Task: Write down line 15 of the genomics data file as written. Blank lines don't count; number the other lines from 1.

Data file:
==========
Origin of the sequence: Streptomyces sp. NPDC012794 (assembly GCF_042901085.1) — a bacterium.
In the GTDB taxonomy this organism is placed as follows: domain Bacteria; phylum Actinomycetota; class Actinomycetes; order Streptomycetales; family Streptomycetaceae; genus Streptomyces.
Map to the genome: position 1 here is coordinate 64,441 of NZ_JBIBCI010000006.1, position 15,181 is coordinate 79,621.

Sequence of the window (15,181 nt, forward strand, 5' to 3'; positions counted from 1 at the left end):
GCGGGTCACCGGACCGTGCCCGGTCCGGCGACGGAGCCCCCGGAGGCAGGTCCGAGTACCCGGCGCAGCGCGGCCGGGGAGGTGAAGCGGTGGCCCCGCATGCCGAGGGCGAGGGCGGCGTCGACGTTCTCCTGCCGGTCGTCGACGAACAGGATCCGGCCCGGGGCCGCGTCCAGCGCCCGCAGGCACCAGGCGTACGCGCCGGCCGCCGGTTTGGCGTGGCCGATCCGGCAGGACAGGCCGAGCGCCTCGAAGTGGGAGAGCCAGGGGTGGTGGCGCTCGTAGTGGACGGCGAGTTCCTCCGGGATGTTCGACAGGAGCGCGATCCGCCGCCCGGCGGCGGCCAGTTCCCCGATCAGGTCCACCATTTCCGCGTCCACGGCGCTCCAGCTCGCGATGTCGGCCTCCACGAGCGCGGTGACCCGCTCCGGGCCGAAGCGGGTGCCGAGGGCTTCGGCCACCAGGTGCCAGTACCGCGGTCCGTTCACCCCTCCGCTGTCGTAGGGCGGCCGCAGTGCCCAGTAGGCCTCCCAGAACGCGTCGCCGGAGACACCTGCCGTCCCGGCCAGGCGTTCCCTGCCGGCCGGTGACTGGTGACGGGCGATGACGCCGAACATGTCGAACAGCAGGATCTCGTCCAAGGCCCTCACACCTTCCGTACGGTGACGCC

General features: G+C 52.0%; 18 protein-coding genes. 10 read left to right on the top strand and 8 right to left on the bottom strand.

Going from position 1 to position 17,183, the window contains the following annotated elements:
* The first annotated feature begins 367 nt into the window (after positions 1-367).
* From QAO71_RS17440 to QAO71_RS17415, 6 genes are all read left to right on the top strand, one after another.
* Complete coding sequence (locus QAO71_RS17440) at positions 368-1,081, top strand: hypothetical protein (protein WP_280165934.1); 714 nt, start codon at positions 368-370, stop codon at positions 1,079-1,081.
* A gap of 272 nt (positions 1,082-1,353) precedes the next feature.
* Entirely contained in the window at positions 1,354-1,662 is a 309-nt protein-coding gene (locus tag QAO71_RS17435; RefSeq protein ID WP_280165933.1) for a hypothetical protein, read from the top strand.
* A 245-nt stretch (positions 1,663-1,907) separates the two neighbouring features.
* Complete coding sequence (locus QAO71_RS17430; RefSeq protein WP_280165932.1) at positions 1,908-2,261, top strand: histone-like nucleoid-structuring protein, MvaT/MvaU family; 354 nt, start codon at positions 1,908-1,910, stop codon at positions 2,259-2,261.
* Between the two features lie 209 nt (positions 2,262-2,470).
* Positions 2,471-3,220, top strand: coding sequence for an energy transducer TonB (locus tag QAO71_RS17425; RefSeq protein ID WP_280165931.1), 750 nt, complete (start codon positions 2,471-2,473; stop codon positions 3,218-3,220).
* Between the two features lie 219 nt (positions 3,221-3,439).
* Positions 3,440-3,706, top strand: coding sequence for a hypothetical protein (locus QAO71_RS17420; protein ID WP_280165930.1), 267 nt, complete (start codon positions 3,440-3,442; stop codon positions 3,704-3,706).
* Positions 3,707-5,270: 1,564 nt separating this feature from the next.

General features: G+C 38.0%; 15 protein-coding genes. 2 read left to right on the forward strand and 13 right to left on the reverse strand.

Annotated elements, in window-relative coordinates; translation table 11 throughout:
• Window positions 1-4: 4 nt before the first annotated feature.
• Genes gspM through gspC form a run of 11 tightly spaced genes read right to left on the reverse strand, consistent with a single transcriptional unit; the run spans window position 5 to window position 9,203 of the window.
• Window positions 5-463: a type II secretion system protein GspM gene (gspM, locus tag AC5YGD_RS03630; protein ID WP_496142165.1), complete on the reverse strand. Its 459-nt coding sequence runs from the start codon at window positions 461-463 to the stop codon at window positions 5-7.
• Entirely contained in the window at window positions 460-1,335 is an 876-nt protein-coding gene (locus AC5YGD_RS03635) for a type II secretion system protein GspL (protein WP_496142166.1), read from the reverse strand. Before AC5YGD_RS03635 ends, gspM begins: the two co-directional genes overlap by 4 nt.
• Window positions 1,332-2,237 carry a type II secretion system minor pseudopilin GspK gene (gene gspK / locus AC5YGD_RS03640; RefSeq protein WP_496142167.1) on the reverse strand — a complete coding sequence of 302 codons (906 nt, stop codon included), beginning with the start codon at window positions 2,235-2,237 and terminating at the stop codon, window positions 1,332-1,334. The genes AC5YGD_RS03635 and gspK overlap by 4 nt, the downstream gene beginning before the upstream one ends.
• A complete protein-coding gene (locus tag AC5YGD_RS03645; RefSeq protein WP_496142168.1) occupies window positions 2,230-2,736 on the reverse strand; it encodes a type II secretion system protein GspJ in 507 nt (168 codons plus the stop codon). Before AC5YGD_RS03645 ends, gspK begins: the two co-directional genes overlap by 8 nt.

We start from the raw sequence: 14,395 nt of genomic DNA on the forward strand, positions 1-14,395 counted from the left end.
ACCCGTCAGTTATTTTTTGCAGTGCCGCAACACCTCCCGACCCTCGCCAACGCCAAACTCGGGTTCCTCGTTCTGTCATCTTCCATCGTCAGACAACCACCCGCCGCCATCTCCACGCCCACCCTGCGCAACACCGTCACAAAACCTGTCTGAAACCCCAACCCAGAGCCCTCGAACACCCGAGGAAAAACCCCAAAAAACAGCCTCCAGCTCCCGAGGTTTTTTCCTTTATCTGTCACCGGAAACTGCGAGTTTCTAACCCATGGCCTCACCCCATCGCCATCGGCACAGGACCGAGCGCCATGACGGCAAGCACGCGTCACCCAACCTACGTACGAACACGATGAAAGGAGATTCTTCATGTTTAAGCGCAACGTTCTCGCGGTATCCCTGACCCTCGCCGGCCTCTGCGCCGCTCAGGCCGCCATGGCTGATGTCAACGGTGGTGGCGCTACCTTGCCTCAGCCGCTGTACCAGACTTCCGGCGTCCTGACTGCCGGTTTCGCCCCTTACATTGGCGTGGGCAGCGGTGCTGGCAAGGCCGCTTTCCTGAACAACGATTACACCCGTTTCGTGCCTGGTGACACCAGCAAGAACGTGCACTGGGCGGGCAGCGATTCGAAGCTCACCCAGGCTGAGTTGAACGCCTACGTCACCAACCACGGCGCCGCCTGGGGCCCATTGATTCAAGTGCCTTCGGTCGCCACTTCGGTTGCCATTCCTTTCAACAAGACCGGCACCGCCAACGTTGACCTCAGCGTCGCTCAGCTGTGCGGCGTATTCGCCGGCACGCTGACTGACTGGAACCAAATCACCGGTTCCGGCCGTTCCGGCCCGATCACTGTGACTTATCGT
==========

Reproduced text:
* Between the two features lie 209 nt (positions 2,262-2,470).